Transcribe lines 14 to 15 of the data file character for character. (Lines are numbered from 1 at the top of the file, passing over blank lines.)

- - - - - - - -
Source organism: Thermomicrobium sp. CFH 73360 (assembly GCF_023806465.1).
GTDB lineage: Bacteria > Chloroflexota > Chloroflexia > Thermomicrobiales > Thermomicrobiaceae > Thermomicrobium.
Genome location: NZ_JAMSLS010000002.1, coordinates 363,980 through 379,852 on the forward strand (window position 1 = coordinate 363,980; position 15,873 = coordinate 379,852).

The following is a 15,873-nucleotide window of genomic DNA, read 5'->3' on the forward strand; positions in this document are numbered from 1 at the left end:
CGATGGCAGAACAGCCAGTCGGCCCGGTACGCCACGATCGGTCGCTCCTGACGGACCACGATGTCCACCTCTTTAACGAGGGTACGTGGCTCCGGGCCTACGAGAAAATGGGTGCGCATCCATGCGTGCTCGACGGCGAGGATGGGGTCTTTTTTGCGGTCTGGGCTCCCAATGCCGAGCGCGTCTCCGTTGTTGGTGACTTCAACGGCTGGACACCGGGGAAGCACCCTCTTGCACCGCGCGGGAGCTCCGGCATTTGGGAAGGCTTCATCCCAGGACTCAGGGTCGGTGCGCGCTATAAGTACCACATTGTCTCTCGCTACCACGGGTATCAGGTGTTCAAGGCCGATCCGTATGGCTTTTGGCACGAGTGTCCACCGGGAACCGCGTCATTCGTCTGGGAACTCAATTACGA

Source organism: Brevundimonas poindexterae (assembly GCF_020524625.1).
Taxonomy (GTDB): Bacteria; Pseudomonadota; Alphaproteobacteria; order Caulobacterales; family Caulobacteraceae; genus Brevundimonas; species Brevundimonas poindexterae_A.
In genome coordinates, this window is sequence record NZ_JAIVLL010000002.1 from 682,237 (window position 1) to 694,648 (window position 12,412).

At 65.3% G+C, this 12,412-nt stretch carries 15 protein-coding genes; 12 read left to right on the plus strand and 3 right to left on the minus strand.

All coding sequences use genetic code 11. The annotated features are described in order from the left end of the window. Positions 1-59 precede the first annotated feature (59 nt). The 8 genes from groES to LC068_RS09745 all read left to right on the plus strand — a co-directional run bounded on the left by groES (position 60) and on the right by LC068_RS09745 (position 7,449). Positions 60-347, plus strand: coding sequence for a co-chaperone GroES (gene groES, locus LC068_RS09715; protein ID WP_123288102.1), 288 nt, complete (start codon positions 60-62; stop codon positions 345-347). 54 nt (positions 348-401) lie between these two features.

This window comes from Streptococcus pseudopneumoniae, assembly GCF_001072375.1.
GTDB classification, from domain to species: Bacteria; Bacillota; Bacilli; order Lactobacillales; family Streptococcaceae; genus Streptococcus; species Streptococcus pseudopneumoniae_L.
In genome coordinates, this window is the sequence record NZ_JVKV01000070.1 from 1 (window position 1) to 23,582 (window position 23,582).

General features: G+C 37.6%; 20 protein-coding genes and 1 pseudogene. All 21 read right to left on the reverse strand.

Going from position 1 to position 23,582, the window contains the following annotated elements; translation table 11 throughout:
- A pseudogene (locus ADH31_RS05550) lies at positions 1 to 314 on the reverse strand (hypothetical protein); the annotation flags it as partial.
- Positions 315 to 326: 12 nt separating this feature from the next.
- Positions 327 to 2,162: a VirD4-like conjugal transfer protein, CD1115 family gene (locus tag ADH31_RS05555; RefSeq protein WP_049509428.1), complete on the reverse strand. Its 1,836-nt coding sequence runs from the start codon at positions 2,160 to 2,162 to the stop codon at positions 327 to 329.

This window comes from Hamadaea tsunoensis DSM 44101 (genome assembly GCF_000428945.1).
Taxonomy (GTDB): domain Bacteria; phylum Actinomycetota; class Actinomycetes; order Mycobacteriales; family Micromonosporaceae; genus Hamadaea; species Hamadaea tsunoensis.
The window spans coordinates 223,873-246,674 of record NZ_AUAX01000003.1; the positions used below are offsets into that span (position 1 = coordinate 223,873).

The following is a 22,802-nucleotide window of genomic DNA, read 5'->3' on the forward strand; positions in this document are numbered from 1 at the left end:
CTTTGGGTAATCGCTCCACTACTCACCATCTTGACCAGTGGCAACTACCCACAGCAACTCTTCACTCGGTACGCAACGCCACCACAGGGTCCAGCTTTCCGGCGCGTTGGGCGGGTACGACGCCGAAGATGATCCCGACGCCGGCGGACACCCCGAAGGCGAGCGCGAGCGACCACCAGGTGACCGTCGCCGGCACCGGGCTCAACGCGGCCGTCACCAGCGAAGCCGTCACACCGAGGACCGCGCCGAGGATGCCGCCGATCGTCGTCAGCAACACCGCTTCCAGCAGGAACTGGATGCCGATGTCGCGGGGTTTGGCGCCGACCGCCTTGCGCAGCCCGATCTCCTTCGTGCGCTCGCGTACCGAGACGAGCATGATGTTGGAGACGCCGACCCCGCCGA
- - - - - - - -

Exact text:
General features: G+C 37.6%; 20 protein-coding genes and 1 pseudogene. All 21 read right to left on the reverse strand.

Going from position 1 to position 23,582, the window contains the following annotated elements; translation table 11 throughout: